Braving the heat and rain in Deerfield Beach, Florida
Summer in Florida is usually too hot, muggy, buggy and rainy for chalk art. But summer camps are always looking for new and fun things to keep their kids occupied., so I worked with the kids, in grades 1st-7th, to introduce them to street painting! I was scheduled to do a larger piece, but the rain in the morning made the surface too damp. I ended up showing videos and a powerpoint inside, and by then it was dry enough to go outside and experiment. I did a few smaller 3D samples, showing how we grid it out with a chalk line first. Below are a few photos from our day.
For the first time at the Lake Worth Street Painting Festival, I painted instead of chalked. This was my 12th time at this event. I was planning to chalk a large 3D anamorphic piece, but was asked three days before the event to step in and do a mural on the side of a shipping container, since one of the other artists couldn't get to Florida in time. I had to come up with a totally different idea that would span the 20' x 8' x 8' area. Sponsor was Bessenroth Builders, a local builder that builds homes in the containers. Cyndi Kostylo and Cass Womack worked on the other container next to me.
I decided to pull up some art I was working on my tablet. I combined an illustration of my daughter from a selfie she had sent me with her new white hair. I added a paisley background and a rose that I had been working on, and then added an appropriate saying. Much of the street art in Miami has a message, so I felt it was appropriate to include a positive, art related message.
It took about 16 hours, with Craig helping to prime and grid the area. The surface was constructed of masonite (rough side out) screwed onto the surface. Not sure if they will coat the art and keep it for a while. Unfortunately, masonite is not very durable in wet weather.
I was invited to participate again at the 5th Street Art Festival in Wilhelmshaven, Germany on August 1 & 2, 2015. I traveled with another South Florida artist, Carrie Bennett. There were two other artists from the US, and a total of 40 artists from Mexico, Italy, Urkraine, Russia, Germany and France.
I decided to create a piece of original 3D anamorphic street art featuring the mythical Jackalope. I added a vintage style American cowboy for this fun piece. The Germans have a similar mythical creature, called a Wolpedinger, that is a rabbit with wings, fangs and antlers, so I figured the Jackalope was the American version of this creature. I made sure I printed up an explanation in both English and German for viewers, since I wasn't sure if it would be understood, and I speak very little German.
Art Wins Award!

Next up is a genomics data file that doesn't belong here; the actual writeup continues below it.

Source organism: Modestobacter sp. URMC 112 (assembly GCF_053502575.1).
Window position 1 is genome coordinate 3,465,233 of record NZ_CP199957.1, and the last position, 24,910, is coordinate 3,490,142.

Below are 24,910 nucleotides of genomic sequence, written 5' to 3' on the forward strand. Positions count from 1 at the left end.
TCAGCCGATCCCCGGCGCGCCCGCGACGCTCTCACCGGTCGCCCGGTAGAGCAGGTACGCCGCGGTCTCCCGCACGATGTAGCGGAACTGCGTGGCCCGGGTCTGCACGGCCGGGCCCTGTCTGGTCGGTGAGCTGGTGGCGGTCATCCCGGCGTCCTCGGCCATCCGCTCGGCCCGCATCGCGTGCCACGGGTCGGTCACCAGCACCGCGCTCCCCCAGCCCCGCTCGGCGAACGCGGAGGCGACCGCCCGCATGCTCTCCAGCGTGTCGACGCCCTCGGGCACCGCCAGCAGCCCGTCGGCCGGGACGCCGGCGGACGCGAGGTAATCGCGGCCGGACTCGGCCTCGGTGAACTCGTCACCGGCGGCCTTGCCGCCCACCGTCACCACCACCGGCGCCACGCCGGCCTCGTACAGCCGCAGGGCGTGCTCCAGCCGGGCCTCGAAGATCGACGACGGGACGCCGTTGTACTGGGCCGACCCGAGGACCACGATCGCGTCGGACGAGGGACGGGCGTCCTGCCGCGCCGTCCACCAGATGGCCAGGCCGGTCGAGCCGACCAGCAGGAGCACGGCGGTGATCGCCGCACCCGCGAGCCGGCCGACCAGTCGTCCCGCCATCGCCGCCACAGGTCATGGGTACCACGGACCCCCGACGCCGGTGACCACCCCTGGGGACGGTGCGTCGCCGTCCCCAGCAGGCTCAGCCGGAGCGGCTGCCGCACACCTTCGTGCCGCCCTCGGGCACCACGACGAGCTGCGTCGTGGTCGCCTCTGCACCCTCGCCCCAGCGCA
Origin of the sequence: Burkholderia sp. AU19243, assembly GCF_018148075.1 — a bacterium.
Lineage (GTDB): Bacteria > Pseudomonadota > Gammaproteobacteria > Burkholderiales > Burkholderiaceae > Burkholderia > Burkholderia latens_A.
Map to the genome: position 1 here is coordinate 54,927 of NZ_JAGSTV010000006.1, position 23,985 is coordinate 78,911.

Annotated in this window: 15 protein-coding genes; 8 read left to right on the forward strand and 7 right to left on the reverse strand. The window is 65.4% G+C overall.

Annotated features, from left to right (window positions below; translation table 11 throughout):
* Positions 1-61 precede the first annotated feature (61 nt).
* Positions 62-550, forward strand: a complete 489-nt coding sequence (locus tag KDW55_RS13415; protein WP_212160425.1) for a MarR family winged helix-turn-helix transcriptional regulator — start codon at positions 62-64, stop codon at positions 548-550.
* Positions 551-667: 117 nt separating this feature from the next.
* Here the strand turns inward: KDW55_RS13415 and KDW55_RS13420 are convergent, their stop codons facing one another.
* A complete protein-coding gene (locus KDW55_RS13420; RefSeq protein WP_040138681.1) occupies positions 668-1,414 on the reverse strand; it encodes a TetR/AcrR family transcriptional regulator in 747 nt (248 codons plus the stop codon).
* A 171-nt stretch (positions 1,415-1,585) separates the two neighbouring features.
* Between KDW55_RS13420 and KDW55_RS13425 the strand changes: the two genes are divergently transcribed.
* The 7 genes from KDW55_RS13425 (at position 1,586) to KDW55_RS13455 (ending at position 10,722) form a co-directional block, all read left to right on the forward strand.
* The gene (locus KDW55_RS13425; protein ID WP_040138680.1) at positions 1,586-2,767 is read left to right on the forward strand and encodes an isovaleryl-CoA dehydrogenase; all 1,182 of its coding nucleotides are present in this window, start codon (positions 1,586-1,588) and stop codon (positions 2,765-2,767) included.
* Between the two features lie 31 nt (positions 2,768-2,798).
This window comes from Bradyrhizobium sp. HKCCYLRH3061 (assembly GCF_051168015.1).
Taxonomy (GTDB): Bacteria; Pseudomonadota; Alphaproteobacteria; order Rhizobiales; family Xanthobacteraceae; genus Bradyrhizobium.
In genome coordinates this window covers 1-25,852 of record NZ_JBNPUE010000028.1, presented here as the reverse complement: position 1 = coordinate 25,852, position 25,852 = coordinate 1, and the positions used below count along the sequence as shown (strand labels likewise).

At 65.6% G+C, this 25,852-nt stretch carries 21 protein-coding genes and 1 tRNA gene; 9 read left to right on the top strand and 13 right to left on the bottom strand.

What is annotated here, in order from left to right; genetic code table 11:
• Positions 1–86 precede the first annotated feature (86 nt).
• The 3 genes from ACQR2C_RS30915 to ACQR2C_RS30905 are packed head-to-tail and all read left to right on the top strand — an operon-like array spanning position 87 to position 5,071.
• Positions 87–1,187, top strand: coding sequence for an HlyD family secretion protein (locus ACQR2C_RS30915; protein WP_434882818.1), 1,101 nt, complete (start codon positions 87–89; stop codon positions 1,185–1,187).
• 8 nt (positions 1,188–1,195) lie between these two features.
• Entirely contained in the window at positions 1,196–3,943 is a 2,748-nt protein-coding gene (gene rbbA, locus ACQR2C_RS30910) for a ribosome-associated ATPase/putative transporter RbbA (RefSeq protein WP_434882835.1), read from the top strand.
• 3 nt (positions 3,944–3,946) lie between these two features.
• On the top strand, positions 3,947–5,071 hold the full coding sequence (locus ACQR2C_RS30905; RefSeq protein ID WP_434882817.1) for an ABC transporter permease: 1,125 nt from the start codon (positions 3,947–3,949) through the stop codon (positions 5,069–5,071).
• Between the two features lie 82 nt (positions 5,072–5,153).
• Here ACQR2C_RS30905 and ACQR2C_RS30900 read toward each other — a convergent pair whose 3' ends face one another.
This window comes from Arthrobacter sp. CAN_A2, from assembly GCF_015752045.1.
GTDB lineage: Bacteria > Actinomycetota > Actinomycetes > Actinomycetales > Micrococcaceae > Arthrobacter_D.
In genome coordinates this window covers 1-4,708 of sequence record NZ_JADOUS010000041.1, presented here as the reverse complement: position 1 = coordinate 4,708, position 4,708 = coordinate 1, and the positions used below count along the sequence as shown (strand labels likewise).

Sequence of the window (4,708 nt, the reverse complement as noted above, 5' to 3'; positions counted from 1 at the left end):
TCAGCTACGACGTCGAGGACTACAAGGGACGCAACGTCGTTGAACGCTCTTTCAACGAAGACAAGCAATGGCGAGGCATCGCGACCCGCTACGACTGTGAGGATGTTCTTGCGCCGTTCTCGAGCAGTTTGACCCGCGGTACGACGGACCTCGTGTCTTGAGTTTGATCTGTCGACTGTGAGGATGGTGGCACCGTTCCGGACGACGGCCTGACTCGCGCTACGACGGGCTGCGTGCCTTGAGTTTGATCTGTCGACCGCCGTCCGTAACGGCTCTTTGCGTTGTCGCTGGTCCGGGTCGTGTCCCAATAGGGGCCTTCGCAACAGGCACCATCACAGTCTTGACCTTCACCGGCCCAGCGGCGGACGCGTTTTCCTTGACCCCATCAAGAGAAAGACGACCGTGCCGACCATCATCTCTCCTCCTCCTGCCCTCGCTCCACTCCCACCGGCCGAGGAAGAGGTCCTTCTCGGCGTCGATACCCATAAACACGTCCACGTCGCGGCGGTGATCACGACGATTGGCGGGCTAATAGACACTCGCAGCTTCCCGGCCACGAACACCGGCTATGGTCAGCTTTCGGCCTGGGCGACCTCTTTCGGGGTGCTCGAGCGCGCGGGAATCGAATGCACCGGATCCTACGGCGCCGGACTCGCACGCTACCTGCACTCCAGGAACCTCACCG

I was very happy and surprised to win third place in the 3D catergory! Alex Maksiov from Russia won first and Ruben Poncia from the Nederlands won second, both artists are amazing, and I was honored to share the stage with them.
Thank you to my space sponsors: Speed & Cotton and the Hotel Keil. The event was very well run by Michael Diers and his group. Attendance was estimated at 60,000 for the weekend, a new record. I hope to return again next year to this great event.
After the Rain
Washing it off
Scrubbing off the chalk
This past weekend in Lake Worth was the 21st Street Painting Festival. This was my 11th year, and 10th year as a featured artist. I had met Patrick Pierson about a year ago at the Disney Festival of the Masters, and then saw him at Sunfest. I really liked his work and thought is would be great for street paintings (colorful and fanciful and fun). I approached him with the idea of a collaboration and he was all for it.
About 2 months before the event, I chose one of his works that I thought would make a good 3D street painting. I sent him the image and he loved the concept. We spent about 3 hours doing layout on site on Friday afternoon, preparing the surface with washable tempera paint and using a template to sketch in the lines. We started the serious chalking on Saturday around 9am and worked until about 6pm. We did have to break for lunch, and then cover for about an hour for a light rain in the middle of the day, but it didn't do any damage.
Sunday, Patrick returned and we were joined by my colleague, Nate Baranowski. The finished piece took about 23 hours of work onsite, and was 12' wide x 27' long. With absolutely beautiful weather, which was forecasted to be rainy, we finished around 1:30pm. The turnout was huge, one of the best we had ever seen at this event. There was a line about 15 to 20 deep to look through the lens and take photos all day.
Thanks again to Maryanne Webber and the Lake Worth Street Painting Festival for putting this wonderful show on each year. It is the biggest in the US, maybe the world with 600 artists participating and 250 pieces of art being created over the weekend. South Florida is lucky to have this amazing event.
Mother and Daughter invited to
Germany to Street Paint